The push by billionaire mining magnate Gina Rinehart for representation on the Fairfax board has become irresistible after she lifted her stake in the company to 18% today, media experts said. But her ability to exercise political influence would likely be diluted by opposition from other board members.
The world’s wealthiest woman is believed to have increased her hold over Fairfax Media by a further 3% in an after-market raid at 4.26pm.
Mrs Rinehart is also believed to have bought at least half of the 78.7 million shares traded on Thursday, quadruple the normal trading volumes. That included a line of 42 million shares sold at lunchtime for 60 cents a share.
Her push to acquire two seats on the board of the publishing house has met with concerted resistance in recent months, but academics and analysts agree the company’s largest shareholder can no longer be denied.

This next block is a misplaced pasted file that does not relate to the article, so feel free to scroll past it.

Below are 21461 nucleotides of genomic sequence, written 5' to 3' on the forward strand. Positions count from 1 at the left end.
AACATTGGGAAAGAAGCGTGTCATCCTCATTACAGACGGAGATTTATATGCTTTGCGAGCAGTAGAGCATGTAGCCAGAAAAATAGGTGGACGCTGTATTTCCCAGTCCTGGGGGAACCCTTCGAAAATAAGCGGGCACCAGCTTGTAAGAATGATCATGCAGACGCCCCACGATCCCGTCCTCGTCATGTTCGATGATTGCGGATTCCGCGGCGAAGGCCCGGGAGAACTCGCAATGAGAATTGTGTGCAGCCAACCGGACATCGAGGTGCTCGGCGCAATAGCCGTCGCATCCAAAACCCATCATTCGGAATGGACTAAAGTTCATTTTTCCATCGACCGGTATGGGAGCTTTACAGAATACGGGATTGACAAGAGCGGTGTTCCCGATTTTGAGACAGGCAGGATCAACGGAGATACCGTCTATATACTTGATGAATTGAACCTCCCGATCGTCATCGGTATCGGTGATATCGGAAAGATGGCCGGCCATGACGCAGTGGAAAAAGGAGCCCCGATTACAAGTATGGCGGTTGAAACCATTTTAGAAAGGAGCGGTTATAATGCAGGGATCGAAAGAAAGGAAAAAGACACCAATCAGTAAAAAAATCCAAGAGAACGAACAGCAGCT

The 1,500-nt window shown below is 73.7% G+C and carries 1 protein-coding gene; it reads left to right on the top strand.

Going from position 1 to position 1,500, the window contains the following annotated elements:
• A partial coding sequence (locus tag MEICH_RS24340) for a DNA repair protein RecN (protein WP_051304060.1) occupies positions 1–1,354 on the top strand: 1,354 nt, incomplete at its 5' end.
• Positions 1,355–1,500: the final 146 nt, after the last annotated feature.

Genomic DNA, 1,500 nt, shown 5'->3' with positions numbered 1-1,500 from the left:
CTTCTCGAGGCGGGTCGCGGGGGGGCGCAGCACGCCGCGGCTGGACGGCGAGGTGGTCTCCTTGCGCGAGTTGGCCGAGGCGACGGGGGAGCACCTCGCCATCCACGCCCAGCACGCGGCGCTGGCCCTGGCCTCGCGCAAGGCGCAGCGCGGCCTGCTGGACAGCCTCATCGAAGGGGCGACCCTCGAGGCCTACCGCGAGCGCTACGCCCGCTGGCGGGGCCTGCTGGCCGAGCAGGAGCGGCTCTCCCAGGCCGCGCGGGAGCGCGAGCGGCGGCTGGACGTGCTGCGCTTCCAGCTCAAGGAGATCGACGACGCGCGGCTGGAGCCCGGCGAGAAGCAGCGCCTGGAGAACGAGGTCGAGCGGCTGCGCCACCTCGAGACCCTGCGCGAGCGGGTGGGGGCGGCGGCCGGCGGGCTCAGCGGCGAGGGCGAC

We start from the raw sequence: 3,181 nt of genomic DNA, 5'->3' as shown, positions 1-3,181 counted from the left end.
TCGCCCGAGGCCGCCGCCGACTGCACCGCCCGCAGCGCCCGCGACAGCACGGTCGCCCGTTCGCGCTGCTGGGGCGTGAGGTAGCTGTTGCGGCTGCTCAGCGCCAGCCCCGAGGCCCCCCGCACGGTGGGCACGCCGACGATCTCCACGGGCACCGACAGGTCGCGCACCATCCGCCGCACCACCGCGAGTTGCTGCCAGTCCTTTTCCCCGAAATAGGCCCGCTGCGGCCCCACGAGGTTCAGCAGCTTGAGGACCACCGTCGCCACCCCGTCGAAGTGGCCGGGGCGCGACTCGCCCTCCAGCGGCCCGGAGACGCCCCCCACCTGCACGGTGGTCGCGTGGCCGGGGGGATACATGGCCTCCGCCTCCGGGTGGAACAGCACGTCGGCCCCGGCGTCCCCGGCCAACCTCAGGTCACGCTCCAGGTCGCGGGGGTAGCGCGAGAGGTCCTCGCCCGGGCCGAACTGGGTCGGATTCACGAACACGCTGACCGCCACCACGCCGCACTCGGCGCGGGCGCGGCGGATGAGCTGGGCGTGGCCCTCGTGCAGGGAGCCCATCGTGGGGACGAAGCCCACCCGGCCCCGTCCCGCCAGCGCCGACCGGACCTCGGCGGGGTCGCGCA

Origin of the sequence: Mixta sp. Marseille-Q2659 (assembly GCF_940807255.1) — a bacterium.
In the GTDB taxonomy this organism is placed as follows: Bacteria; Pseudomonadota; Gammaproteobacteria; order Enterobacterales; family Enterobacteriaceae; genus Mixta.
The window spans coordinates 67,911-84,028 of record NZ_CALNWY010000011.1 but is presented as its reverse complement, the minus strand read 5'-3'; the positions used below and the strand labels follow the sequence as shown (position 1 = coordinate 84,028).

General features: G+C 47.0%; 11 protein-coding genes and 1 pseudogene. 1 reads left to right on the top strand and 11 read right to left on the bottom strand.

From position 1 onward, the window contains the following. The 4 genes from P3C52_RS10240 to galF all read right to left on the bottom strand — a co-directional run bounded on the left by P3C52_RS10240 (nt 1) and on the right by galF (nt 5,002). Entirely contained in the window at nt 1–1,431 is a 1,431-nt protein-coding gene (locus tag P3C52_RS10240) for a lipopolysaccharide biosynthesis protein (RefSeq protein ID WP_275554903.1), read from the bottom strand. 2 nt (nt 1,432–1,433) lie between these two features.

Jason Wilson, Assistant Professor in Journalism and Communications at the University of Canberra, said it was “clear that she’s just going to keep buying shares until it’s an unassailable argument that she ought to have board seats. She’s after more than one and I can’t imagine it’s too far away.
“Once the shareholding gets to 20%, what are they going to do? As time goes on, she’s going to have the board over a barrel, because I’d hate to think what would happen to the share price if she dumped the stock.”